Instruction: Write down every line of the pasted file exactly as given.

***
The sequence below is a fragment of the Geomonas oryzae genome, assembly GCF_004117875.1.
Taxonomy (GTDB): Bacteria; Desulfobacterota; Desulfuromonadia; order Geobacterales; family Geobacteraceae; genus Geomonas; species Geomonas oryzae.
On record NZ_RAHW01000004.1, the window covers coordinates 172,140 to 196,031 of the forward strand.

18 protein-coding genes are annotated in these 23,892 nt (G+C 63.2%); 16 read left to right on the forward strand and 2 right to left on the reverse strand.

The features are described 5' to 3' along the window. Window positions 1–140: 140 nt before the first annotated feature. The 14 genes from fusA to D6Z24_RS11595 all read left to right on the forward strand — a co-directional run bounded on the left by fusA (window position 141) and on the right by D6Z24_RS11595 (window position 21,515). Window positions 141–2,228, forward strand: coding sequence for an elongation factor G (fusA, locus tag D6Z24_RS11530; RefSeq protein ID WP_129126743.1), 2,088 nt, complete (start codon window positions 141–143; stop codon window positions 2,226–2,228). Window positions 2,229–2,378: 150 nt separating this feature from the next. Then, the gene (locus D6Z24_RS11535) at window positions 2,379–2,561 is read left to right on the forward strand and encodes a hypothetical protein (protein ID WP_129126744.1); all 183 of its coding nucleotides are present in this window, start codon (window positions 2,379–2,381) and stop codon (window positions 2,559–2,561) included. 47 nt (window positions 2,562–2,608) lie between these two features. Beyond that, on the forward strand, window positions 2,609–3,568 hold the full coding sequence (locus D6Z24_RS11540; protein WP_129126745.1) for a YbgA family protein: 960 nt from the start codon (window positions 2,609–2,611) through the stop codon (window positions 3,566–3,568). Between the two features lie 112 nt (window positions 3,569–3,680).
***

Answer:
The sequence below is a fragment of the Geomonas oryzae genome, assembly GCF_004117875.1.
Taxonomy (GTDB): Bacteria; Desulfobacterota; Desulfuromonadia; order Geobacterales; family Geobacteraceae; genus Geomonas; species Geomonas oryzae.
On record NZ_RAHW01000004.1, the window covers coordinates 172,140 to 196,031 of the forward strand.

18 protein-coding genes are annotated in these 23,892 nt (G+C 63.2%); 16 read left to right on the forward strand and 2 right to left on the reverse strand.

The features are described 5' to 3' along the window. Window positions 1–140: 140 nt before the first annotated feature. The 14 genes from fusA to D6Z24_RS11595 all read left to right on the forward strand — a co-directional run bounded on the left by fusA (window position 141) and on the right by D6Z24_RS11595 (window position 21,515). Window positions 141–2,228, forward strand: coding sequence for an elongation factor G (fusA, locus tag D6Z24_RS11530; RefSeq protein ID WP_129126743.1), 2,088 nt, complete (start codon window positions 141–143; stop codon window positions 2,226–2,228). Window positions 2,229–2,378: 150 nt separating this feature from the next. Then, the gene (locus D6Z24_RS11535) at window positions 2,379–2,561 is read left to right on the forward strand and encodes a hypothetical protein (protein ID WP_129126744.1); all 183 of its coding nucleotides are present in this window, start codon (window positions 2,379–2,381) and stop codon (window positions 2,559–2,561) included. 47 nt (window positions 2,562–2,608) lie between these two features. Beyond that, on the forward strand, window positions 2,609–3,568 hold the full coding sequence (locus D6Z24_RS11540; protein WP_129126745.1) for a YbgA family protein: 960 nt from the start codon (window positions 2,609–2,611) through the stop codon (window positions 3,566–3,568). Between the two features lie 112 nt (window positions 3,569–3,680).